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Discussion Starter · #1 ·


Ruellia brittoniana is one of the first plants Hydrophyte sent me when I started an riparium. It was my favorite for quite a few weeks. But, then some of its bad habits began to show up - like a visitor who stays a little too long?

Its positives:
Very attractive leaves and it has a stem like a miniature palm tree.
Grows fast and doesn't need special care.
Has very nice blue flowers, giving you surprises when you least expect them.
Grows both in a nano raft and a planter cup.

Negatives:
Grows fast, to the point where the "palm tree" top gets up to a foot across, if not more.
In a raft it gets so top heavy it can topple the raft.
But, worst of all, it makes lots and lots of seeds, and they all sprout. I have tiny Ruellia plants on the substrate of the tank, on the hardscape of the tank, growing on the filter and on submersed plant leaves, in all nearby planter cups, and I suspect soon on top of my head! The tiny seedlings aren't bad looking, and don't grow up very soon, but there are just so many of them.

I think a good practice with this plant would be to keep an eye on it and prune off all seed pods while they are still green. I still like the plant, but is isn't my favorite now.
 

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That plant is pretty handy, but it's growth habit can get to be messy and difficult to accommodate. I found that untidy looking plants could be improved by removing most or all of the leaves, then letting them grow back in again. It is real easy to propagate R. brittoniana with cuttings just suspended right in the water: they root readily. Another trick that I learned with them was to use a couple of kebab skewers stuck into the planter to train the stems so that they grow out over the water and away from the glass.

The spider mites also like that plant. It's not too difficult to control them though. The plant is pretty compact and I found that I could wipe out mites on R. brittoniana by just sinking the whole planter overnight in the bottom of the tank so that all of the leaves were underwater, then repositioning the next morning.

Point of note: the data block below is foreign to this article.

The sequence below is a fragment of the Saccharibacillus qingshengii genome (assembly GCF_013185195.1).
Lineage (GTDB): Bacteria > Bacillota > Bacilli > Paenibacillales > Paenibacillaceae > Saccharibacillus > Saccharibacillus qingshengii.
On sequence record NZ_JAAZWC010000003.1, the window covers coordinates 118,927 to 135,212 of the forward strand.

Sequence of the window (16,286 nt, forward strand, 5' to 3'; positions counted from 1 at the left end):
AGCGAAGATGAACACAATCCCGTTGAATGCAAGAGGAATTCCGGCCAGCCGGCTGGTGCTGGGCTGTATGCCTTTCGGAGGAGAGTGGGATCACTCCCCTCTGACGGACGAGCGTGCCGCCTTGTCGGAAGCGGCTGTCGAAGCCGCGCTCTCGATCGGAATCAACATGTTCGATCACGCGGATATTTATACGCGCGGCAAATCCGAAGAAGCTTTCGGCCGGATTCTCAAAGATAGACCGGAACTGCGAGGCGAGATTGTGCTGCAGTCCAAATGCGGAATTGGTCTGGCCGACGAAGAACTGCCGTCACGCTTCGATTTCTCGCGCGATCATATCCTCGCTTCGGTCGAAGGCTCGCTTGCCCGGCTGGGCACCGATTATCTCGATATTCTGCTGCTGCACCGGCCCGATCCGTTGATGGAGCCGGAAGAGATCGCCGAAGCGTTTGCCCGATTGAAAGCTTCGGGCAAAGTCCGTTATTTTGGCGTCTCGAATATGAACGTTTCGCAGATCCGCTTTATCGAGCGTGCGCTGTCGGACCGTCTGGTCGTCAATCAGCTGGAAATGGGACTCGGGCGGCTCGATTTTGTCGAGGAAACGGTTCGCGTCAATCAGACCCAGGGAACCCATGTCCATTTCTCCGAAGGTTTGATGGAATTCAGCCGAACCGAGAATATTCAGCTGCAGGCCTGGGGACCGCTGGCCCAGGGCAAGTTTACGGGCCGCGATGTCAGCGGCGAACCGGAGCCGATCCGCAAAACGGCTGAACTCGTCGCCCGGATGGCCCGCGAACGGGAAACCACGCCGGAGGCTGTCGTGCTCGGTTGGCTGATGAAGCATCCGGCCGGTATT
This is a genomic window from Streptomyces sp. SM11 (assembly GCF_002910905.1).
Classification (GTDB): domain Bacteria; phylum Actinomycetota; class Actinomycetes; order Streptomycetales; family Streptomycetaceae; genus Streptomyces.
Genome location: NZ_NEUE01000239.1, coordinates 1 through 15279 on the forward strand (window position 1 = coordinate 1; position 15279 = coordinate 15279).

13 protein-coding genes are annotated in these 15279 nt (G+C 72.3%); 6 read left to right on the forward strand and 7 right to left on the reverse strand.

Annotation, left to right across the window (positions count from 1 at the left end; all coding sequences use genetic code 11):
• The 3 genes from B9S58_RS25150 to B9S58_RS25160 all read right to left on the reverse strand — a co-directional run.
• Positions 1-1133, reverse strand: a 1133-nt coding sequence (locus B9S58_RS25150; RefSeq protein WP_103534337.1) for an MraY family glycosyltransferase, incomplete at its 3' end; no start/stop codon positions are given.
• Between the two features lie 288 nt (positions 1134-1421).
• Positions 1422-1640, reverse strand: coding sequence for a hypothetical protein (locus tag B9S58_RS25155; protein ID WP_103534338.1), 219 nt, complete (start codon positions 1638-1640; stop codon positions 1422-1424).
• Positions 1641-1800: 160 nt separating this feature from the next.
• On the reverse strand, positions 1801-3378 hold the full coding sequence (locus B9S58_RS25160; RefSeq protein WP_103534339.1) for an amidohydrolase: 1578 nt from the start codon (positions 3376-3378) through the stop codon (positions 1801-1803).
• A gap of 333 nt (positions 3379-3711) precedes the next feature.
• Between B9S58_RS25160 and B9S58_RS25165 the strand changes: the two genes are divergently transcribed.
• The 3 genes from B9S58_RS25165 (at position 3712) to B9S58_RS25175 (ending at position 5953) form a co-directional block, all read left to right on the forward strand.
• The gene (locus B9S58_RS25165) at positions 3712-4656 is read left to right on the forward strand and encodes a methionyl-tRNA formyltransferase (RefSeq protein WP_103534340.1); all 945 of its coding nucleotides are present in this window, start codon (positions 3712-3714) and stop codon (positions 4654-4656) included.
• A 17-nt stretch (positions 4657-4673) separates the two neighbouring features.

I believe that that one in the picture above is actually the cultivar R. brittoninana 'Katie'. The species plant looks rather different with a height up to 3' and much longer leaf internodes. I think that the species is actually a more attractive plant, but it needs a good-sized enclosure to grow up. I had one planter of it going in the 120-gallon tank a while ago. It is the tall plant on the right in this picture in among the grassy Eleocharis sedge.



That one was a good bloomer too.
 

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Very interesting plants! They should make a "Riparium plants" section in "plant profiles."
Hydrophyte, what is that grassy looking plant in the center? I really like how it looks.
Thanks,
Jake

Also, what do you guys think a nano riparium would look like? With like one or two planters and a nano trellis or two?
 

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The viny plant is something that I have never been able to figure out. I don't know what it is, but it grows well with its roots in the water and makes a nice effect.

That grassy stuff is giant hairgrass, Eleocharis montevidesis. It is a sedge, not a true grass.

It gets to be difficult to hide the riparium planting accessories in tanks much smaller than 20 gallons. Most of the good riparium plants also need more space than what is available in a nano tank. You might do alright with just a couple of planters in a 10-gallon if you can remove the canopy, suspend the light and let the plants grow up above the top.
 

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Discussion Starter · #8 ·
My 10 gallon riparium experiment convinces me that a 10 gallon tank makes a very good riparium, if you keep the water level much higher than normal, so the plants can spread out above the tank. This also, in my opinion, requires a rimless tank. The black or other solid rim detracts from the effect when the water level is high. But, I'm extremely pleased with the 10 gallon tank:
 

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Discussion Starter · #10 ·
Yes, I follow all of the Riparium threads here - so much to learn! Picking fish, for me, is limited by which ones are cheap enough that when I mess up and have to replace them I won't be depressed. And, unfortunately, I do mess up far too much.

But, those are really great looking fish! Like a shark was messing around with a catfish, and this is the result?